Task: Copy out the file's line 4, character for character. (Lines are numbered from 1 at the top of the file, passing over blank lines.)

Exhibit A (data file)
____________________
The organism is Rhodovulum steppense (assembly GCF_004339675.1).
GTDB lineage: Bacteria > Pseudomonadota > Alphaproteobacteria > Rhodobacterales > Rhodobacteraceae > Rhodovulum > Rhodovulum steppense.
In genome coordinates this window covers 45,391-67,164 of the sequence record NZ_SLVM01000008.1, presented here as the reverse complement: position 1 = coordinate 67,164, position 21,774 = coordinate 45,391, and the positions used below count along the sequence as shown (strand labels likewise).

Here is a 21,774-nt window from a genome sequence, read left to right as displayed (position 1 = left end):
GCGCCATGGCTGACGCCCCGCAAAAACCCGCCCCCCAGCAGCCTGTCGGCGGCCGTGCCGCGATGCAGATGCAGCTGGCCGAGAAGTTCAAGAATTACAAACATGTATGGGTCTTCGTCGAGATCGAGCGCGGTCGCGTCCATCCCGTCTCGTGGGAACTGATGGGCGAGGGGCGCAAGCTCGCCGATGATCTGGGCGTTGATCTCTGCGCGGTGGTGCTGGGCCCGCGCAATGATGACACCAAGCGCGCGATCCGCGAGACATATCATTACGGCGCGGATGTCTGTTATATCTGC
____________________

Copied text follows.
Here is a 21,774-nt window from a genome sequence, read left to right as displayed (position 1 = left end):